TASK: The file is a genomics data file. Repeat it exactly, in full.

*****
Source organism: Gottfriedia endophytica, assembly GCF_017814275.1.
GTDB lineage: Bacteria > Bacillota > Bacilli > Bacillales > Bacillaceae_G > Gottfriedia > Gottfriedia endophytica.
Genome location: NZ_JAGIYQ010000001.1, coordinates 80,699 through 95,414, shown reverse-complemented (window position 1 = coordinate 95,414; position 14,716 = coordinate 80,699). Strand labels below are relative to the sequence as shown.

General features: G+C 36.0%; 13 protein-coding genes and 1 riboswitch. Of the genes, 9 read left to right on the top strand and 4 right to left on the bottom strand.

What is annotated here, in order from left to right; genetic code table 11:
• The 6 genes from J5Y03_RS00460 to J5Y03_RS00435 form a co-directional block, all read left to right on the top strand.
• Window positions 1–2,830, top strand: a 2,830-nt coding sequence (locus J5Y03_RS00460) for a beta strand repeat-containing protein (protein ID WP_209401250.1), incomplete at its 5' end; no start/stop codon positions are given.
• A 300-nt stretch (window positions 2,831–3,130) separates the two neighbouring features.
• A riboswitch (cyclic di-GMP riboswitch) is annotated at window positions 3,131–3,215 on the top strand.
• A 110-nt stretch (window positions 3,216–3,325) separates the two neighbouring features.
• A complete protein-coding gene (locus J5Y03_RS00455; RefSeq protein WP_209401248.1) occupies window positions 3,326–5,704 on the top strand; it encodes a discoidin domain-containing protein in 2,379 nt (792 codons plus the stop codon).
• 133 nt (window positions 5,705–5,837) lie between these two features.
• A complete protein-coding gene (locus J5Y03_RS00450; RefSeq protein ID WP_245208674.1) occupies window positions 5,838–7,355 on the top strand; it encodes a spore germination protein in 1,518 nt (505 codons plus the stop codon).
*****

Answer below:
Source organism: Gottfriedia endophytica, assembly GCF_017814275.1.
GTDB lineage: Bacteria > Bacillota > Bacilli > Bacillales > Bacillaceae_G > Gottfriedia > Gottfriedia endophytica.
Genome location: NZ_JAGIYQ010000001.1, coordinates 80,699 through 95,414, shown reverse-complemented (window position 1 = coordinate 95,414; position 14,716 = coordinate 80,699). Strand labels below are relative to the sequence as shown.

General features: G+C 36.0%; 13 protein-coding genes and 1 riboswitch. Of the genes, 9 read left to right on the top strand and 4 right to left on the bottom strand.

What is annotated here, in order from left to right; genetic code table 11:
• The 6 genes from J5Y03_RS00460 to J5Y03_RS00435 form a co-directional block, all read left to right on the top strand.
• Window positions 1–2,830, top strand: a 2,830-nt coding sequence (locus J5Y03_RS00460) for a beta strand repeat-containing protein (protein ID WP_209401250.1), incomplete at its 5' end; no start/stop codon positions are given.
• A 300-nt stretch (window positions 2,831–3,130) separates the two neighbouring features.
• A riboswitch (cyclic di-GMP riboswitch) is annotated at window positions 3,131–3,215 on the top strand.
• A 110-nt stretch (window positions 3,216–3,325) separates the two neighbouring features.
• A complete protein-coding gene (locus J5Y03_RS00455; RefSeq protein WP_209401248.1) occupies window positions 3,326–5,704 on the top strand; it encodes a discoidin domain-containing protein in 2,379 nt (792 codons plus the stop codon).
• 133 nt (window positions 5,705–5,837) lie between these two features.
• A complete protein-coding gene (locus J5Y03_RS00450; RefSeq protein ID WP_245208674.1) occupies window positions 5,838–7,355 on the top strand; it encodes a spore germination protein in 1,518 nt (505 codons plus the stop codon).